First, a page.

The quadriceps muscles, or quads, on the fronts of your thighs are among the largest and strongest muscles in your body. Tight quads can interfere with your ability to deeply bend your knees or to fully extend your hips, which can affect the comfort of your lower back. There are multiple ways to stretch your quads. There are a myriad of static stretches, but those done while standing or lying on your sides are particularly effective.
There are four quadriceps muscles, hence the name. The rectus femoris attaches to the front of the pelvis, just above the hip joint. The other three -- the vastus medialis, vastus intermedius and vastus lateralis -- arise from the thigh bone, or femur. All four muscles attach to the kneecap, or patella, which is joined to the front of the shin bone, or tibia, by the patellar ligament. The quadriceps muscles extend the knee, while the rectus femoris has the additional function of flexing the hip.
Standing Quadriceps Stretch
To stretch your quads while standing, place one hand against a wall or other solid object to help maintain your balance. Bend the opposite knee and, holding your ankle or knee with your free hand, pull your heel toward your buttocks. To target the rectus femoris, extend your hip by moving your knee backward, but avoid arching your lower back. Keep it aligned below your hip and don't allow it to move out to the side.
Side-Lying Quadriceps Stretch
You can perform a similar stretch lying on your side on a mat. Bend your top knee and hold the ankle with your top hand. Pull your heel toward your buttocks until you feel a stretch in the front of your thigh. To increase the stretch of the rectus femoris, move your knee backward without arching your spine. Keep your thigh horizontal. Do not allow the knee to lift toward the ceiling.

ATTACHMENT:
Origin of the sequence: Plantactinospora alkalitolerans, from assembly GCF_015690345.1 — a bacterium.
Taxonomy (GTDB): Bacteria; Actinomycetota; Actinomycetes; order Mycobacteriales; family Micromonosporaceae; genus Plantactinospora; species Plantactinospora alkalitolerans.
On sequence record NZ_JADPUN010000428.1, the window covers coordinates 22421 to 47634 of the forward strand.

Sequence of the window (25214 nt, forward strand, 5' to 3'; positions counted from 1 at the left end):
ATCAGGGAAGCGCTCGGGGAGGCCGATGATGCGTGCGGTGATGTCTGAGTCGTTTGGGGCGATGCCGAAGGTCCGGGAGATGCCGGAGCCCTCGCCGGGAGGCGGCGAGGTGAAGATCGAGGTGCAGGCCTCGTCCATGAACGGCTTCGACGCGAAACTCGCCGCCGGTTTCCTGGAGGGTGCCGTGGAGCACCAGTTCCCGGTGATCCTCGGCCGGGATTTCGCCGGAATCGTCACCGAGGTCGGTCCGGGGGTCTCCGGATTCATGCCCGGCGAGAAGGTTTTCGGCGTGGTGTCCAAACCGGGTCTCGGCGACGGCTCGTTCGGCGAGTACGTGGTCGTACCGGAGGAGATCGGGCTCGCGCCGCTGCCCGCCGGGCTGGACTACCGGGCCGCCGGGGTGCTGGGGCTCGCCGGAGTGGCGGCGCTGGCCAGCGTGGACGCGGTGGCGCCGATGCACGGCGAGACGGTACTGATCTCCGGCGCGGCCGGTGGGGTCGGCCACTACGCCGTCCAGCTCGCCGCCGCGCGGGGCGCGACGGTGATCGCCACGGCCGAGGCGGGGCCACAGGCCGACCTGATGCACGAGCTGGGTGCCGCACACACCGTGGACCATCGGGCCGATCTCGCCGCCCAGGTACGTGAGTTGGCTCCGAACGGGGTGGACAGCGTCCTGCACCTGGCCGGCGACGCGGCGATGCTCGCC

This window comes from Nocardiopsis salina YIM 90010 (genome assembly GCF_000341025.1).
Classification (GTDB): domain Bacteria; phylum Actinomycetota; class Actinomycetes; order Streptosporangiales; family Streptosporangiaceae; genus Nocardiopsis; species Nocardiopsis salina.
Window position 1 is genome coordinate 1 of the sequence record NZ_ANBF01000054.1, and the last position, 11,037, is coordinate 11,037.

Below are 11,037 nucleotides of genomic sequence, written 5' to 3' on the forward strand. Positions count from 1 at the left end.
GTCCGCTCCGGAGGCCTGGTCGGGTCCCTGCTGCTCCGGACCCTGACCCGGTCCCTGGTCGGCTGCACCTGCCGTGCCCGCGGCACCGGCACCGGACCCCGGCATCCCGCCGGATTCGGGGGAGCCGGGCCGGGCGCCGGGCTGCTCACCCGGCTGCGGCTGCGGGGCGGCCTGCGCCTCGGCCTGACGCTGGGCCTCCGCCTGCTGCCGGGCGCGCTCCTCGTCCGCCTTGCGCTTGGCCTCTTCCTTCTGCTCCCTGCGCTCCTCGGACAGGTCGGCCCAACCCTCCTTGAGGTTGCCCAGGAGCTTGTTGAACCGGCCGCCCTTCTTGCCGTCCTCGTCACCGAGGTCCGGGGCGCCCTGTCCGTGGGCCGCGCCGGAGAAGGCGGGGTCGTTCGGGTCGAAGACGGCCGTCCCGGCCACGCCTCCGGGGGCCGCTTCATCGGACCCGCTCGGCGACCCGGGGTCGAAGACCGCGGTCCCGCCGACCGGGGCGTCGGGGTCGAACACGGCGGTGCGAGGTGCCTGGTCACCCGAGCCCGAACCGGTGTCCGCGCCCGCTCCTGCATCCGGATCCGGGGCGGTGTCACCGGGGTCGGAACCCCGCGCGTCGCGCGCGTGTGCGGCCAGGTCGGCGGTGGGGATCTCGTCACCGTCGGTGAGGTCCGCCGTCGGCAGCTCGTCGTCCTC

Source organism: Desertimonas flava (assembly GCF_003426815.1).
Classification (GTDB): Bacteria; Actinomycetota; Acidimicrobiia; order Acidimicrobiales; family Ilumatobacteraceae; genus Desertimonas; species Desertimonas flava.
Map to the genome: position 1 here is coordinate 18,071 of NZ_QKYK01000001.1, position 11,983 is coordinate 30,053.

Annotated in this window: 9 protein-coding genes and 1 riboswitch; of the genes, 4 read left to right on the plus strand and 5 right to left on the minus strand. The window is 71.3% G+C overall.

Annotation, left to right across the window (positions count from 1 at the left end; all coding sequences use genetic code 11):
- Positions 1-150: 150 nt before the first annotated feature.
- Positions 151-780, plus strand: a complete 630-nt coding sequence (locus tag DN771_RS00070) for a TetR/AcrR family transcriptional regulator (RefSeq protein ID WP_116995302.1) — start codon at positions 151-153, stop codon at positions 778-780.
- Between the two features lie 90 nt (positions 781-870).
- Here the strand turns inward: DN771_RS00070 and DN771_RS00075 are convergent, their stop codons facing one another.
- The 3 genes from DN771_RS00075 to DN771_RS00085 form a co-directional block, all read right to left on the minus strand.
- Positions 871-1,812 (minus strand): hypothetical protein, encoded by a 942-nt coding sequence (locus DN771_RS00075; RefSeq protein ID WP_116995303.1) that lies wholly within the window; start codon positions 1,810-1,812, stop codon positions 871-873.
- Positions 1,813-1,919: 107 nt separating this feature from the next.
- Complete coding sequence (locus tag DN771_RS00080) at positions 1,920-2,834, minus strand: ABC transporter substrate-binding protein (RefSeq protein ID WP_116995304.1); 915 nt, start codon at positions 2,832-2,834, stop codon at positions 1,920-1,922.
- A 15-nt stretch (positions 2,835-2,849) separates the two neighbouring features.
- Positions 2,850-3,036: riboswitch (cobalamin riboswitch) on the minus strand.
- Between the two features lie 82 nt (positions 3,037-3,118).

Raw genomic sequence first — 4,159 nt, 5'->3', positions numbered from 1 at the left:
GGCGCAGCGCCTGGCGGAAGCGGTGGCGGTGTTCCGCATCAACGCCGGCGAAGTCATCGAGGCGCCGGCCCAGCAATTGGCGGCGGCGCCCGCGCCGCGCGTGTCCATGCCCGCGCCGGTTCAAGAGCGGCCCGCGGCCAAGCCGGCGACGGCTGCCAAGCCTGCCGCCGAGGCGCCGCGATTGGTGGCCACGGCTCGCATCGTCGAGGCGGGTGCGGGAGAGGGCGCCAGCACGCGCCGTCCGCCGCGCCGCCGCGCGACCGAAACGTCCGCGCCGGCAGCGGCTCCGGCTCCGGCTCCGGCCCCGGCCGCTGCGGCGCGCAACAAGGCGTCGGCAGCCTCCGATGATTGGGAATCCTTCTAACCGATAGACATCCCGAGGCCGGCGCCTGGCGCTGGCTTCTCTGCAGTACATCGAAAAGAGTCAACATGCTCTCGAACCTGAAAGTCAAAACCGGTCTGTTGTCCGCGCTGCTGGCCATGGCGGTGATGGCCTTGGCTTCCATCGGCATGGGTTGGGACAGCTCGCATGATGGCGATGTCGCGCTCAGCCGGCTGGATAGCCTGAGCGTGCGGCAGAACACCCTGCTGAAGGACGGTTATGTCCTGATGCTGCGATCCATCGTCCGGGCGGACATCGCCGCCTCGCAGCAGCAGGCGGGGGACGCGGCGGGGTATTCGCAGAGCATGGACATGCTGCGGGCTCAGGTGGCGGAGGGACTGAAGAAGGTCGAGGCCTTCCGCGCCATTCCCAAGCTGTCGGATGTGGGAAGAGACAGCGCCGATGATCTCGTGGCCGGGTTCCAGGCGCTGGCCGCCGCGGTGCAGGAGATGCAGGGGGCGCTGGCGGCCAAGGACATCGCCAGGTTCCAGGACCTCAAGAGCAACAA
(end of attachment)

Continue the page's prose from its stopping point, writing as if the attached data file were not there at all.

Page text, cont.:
Warm up thoroughly before stretching with light aerobic exercise, including dynamic movements of your hips and legs. The American College of Sports Medicine recommends stretching at least two or three days per week, although day stretching is recommended for the greatest gains in flexibility. Hold stretches for 10 to 30 seconds, and repeat each stretch two to four times. Only stretch to the point of mild discomfort, never to the point of pain.
- Anatomy of Movement; Blandine Calais Germain
- ExRx.net: Standing Quadriceps Stretch
- ExRx.net: Lying (Prone) Quadriceps Stretch
- Medicine and Science in Sports and Exercise: American College of Sports Medicine Position Stand: Quantity and Quality of Exercise for Developing and Maintaining Cardiorespiratory, Musculoskeletal, and Neuromotor Fitness in Apparently Healthy Adults: Guidance for Prescribing Exercise